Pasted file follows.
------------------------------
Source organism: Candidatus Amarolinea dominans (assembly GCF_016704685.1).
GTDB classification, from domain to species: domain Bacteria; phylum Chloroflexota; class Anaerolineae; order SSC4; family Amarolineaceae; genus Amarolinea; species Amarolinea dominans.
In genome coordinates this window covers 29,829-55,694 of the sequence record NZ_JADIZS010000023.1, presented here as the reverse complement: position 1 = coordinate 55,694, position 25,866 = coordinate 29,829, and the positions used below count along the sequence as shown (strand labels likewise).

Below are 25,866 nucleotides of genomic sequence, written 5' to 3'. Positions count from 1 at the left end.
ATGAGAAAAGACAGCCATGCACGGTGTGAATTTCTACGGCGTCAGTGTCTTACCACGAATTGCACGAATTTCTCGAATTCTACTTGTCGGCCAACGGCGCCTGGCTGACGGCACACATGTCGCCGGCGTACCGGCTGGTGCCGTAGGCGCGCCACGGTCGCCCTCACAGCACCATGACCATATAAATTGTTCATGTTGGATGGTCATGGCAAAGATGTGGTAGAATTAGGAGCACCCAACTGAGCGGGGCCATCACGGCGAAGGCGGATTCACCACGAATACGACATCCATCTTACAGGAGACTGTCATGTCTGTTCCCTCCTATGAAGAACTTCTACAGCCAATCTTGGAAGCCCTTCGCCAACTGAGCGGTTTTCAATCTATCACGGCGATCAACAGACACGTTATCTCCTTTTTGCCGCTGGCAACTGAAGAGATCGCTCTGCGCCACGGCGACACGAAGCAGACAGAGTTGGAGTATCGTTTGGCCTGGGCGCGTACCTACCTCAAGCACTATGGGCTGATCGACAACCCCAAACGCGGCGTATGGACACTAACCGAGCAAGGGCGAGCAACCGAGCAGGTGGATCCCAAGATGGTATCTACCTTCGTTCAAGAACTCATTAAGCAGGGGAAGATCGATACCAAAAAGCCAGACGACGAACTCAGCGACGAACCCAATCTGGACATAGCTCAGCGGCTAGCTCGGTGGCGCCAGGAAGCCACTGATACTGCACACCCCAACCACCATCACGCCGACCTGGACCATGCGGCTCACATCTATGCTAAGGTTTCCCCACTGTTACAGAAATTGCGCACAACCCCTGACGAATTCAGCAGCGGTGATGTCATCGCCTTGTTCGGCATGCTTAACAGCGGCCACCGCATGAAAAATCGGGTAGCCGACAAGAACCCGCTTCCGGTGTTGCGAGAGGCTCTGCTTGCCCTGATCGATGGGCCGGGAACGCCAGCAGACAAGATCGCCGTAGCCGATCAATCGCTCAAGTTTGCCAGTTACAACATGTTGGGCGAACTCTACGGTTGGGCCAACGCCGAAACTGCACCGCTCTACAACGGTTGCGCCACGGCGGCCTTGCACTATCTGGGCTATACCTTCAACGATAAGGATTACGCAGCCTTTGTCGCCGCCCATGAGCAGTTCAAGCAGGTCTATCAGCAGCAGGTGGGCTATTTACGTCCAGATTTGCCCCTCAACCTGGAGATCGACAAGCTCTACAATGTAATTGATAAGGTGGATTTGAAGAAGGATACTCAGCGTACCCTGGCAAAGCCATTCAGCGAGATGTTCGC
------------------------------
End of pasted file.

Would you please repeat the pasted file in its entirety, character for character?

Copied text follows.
Source organism: Candidatus Amarolinea dominans (assembly GCF_016704685.1).
GTDB classification, from domain to species: domain Bacteria; phylum Chloroflexota; class Anaerolineae; order SSC4; family Amarolineaceae; genus Amarolinea; species Amarolinea dominans.
In genome coordinates this window covers 29,829-55,694 of the sequence record NZ_JADIZS010000023.1, presented here as the reverse complement: position 1 = coordinate 55,694, position 25,866 = coordinate 29,829, and the positions used below count along the sequence as shown (strand labels likewise).

Below are 25,866 nucleotides of genomic sequence, written 5' to 3'. Positions count from 1 at the left end.
ATGAGAAAAGACAGCCATGCACGGTGTGAATTTCTACGGCGTCAGTGTCTTACCACGAATTGCACGAATTTCTCGAATTCTACTTGTCGGCCAACGGCGCCTGGCTGACGGCACACATGTCGCCGGCGTACCGGCTGGTGCCGTAGGCGCGCCACGGTCGCCCTCACAGCACCATGACCATATAAATTGTTCATGTTGGATGGTCATGGCAAAGATGTGGTAGAATTAGGAGCACCCAACTGAGCGGGGCCATCACGGCGAAGGCGGATTCACCACGAATACGACATCCATCTTACAGGAGACTGTCATGTCTGTTCCCTCCTATGAAGAACTTCTACAGCCAATCTTGGAAGCCCTTCGCCAACTGAGCGGTTTTCAATCTATCACGGCGATCAACAGACACGTTATCTCCTTTTTGCCGCTGGCAACTGAAGAGATCGCTCTGCGCCACGGCGACACGAAGCAGACAGAGTTGGAGTATCGTTTGGCCTGGGCGCGTACCTACCTCAAGCACTATGGGCTGATCGACAACCCCAAACGCGGCGTATGGACACTAACCGAGCAAGGGCGAGCAACCGAGCAGGTGGATCCCAAGATGGTATCTACCTTCGTTCAAGAACTCATTAAGCAGGGGAAGATCGATACCAAAAAGCCAGACGACGAACTCAGCGACGAACCCAATCTGGACATAGCTCAGCGGCTAGCTCGGTGGCGCCAGGAAGCCACTGATACTGCACACCCCAACCACCATCACGCCGACCTGGACCATGCGGCTCACATCTATGCTAAGGTTTCCCCACTGTTACAGAAATTGCGCACAACCCCTGACGAATTCAGCAGCGGTGATGTCATCGCCTTGTTCGGCATGCTTAACAGCGGCCACCGCATGAAAAATCGGGTAGCCGACAAGAACCCGCTTCCGGTGTTGCGAGAGGCTCTGCTTGCCCTGATCGATGGGCCGGGAACGCCAGCAGACAAGATCGCCGTAGCCGATCAATCGCTCAAGTTTGCCAGTTACAACATGTTGGGCGAACTCTACGGTTGGGCCAACGCCGAAACTGCACCGCTCTACAACGGTTGCGCCACGGCGGCCTTGCACTATCTGGGCTATACCTTCAACGATAAGGATTACGCAGCCTTTGTCGCCGCCCATGAGCAGTTCAAGCAGGTCTATCAGCAGCAGGTGGGCTATTTACGTCCAGATTTGCCCCTCAACCTGGAGATCGACAAGCTCTACAATGTAATTGATAAGGTGGATTTGAAGAAGGATACTCAGCGTACCCTGGCAAAGCCATTCAGCGAGATGTTCGC